Time to get outdoors! The Phoenix Desert Botanical Garden has miles of beautifully designed trails that are perfect for outdoor adventures. It is one of the many fun family activities in Phoenix! Plus, I have a way you can get in for free.
I’ve lived in Phoenix for over ten years and had never visited the Desert Botanical Garden until this past week. I heard of the garden’s beauty. Many friends told me the wonderful sights there. However, at the admission price of $22 for adults, I couldn’t justify the cost since I knew my two-year-old son would come along. A two-year-old’s attention span is very limited.
Thankfully, the Desert Botanical Garden has a Culture Pass! The morning of our visit, we stopped by our local library and checked out our 2 free admissions. As a word of warning, your library card only allows you to check out one Culture Pass per week – and that is per family. So you can’t use your library card and, say, your daughter’s library card to gain admission for four – trust me, I tried.
The garden lies in Papago Park just slightly north of the Phoenix Zoo. Parking is relatively easy, however I suggest circling the lot to grasp its layout and make sure you get a close space to the entrance. Trees obscure much of the view and you may end up parking farther away than you need to.
Large Chihuly glass sculptures grace the entrance. Majestic and beautiful, these three structures amazed me! Just the skill required to construct these out of glass!
I found it simple to check in with the Culture Pass. I simply handed the slip of paper through the ticket window and the attendant handed me my receipt.
The garden consists of five trails. We explored two of them: The Desert Wildflower trail located right off the entrance and the Plants & People of the Sonoran Desert Loop trail which the guide recommended as excellent for kids.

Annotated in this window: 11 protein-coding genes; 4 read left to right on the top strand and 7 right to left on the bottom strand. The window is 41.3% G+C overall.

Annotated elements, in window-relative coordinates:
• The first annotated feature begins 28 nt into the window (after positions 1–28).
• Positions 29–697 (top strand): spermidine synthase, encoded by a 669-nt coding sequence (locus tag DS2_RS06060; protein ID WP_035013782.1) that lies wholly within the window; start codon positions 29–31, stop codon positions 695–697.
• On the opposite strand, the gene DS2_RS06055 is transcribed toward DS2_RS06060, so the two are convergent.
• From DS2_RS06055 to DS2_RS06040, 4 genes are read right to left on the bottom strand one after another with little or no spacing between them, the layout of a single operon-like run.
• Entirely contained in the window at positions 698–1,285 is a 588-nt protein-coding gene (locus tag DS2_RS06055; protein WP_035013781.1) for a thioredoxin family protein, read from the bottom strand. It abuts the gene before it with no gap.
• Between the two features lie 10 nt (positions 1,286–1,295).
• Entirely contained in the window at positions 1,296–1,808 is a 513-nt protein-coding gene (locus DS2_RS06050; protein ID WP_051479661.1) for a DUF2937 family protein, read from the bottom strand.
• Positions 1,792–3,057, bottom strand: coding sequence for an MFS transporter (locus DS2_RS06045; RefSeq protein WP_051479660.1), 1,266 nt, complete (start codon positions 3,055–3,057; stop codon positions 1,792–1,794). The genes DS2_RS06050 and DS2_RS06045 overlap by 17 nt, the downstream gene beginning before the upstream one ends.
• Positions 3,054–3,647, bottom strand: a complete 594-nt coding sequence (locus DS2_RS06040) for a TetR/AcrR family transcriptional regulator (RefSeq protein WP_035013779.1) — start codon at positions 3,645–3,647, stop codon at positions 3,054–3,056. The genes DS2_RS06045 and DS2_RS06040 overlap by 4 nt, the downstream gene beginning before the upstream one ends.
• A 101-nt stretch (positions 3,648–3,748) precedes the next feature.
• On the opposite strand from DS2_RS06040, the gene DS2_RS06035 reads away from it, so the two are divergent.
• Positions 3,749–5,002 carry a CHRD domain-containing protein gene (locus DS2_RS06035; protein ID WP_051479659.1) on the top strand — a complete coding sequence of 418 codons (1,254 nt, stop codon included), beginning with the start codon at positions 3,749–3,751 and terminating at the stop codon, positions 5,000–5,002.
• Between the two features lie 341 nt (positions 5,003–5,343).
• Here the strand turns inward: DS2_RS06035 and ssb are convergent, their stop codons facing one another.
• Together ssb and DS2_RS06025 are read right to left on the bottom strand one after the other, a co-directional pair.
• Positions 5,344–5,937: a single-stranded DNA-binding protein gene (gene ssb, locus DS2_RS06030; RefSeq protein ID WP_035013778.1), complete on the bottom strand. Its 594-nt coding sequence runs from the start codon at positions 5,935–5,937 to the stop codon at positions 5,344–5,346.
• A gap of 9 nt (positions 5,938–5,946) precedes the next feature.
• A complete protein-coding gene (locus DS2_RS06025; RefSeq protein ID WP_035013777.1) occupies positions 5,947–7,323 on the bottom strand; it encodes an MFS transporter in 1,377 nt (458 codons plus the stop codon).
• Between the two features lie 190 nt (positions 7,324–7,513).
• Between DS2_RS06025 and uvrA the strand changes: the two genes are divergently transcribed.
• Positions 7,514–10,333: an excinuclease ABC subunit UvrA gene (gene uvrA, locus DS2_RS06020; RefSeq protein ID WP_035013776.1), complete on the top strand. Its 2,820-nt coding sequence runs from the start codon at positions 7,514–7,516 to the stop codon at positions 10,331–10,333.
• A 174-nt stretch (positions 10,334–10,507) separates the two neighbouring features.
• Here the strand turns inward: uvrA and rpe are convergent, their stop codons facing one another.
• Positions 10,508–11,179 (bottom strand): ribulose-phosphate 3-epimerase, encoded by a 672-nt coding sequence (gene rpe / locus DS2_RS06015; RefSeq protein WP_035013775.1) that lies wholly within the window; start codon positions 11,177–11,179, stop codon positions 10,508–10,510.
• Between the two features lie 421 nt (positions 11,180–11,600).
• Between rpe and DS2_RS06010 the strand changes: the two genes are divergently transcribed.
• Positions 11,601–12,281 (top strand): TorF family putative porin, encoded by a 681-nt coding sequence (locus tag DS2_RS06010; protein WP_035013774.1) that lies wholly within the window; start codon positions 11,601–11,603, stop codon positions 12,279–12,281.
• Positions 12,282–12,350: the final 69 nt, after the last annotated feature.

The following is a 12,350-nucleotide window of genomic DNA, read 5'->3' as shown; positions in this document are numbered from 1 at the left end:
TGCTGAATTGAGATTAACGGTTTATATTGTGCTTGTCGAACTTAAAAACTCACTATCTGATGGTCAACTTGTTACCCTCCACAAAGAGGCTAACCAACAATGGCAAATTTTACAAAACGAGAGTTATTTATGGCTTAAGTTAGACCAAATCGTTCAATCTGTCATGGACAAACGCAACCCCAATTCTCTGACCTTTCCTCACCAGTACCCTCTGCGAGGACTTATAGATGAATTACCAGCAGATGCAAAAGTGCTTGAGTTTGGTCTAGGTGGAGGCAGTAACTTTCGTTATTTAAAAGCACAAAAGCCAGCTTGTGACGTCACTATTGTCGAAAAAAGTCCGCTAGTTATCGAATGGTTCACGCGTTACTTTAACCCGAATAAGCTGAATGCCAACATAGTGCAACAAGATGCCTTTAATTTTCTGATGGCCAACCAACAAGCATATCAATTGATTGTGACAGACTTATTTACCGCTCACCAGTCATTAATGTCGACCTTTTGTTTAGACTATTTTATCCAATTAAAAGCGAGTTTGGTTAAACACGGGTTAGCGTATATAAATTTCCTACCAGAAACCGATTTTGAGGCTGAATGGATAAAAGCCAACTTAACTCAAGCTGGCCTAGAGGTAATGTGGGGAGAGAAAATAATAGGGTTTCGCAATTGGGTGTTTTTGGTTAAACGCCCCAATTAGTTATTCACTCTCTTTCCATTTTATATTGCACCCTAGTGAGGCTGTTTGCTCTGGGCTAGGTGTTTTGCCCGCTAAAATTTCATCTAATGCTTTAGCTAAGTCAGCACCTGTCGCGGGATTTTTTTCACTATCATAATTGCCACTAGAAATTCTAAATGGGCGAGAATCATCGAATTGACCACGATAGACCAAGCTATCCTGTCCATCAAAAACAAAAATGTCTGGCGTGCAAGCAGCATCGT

To the left of the entry gates, lies a kiosk where you can grab a Desert bingo sheet for kids to complete as you travel through the gardens. This includes easy objects to find such as a hole in the ground or bite marks on plants.
You can also download this Botanical Garden Activity Sheet from Expect More Arizona for a list of activities to complete.
I pushed my son through the Desert Discovery trail and we viewed tons of cactus varieties, wildflowers and gorgeous views of the butte.
The trail hosts a hummingbird section, butterfly garden and bee area. The plants nested in each of these areas attract that specific desert dweller. We spied a butterfly fluttering from flower to flower. Not any others though because my son wouldn’t allow me to hang out in one area for too long.
I did teach him the word “cactus” in this trail. We spotted a lot of these prickly buggers.
While hiking a few weeks earlier, my daughter accidentally brushed against one of these and experienced the misery of spines attached to her calf. My son remembered this and each time he saw a prickly pear he told me in a sympathetic voice, “Owwie, sissie.” This path holds so many of these succulents that every two steps and he cried and pointed, “Owwie, sissie.” He needed a new vocabulary word.
The Plants and People of the Sonoran Desert trail allowed him to roam free and explore. Along the trail, we explored different desert environments and learned about the native people who live there. I loved learning about how people used plants as the structure for housing – such as this hut.
We stopped for lunch at the Garden’s Patio Cafe. The cafe had a few kids options available for about $4 a piece. My son chose to eat Macaroni & Cheese. I chose the Santa Fe Wrap for $8 which also included a small potato salad.
The outdoor dining area provided a sublimely picturesque lunch, however I felt that the food was overpriced for the quality. A small bottle of water also set us back about $3. My advice is to pack your own lunch and use the tables near the Patio Cafe to dine. Also, bring a water bottle to refill as they have water filling stations located all over the gardens.
The Culture Pass gave us a beautiful way to explore the Desert Botanical Gardens. If you have young kids, I recommend this option. Older children may gain more by bring a camera along and capturing the garden’s beauty that way. You will see so many photographers throughout the park. The garden holds a plethora of educational opportunities but I feel you need to go with a plan to enjoy it to the full extent. Else, you may feel like you are just viewing a bunch of cactus.
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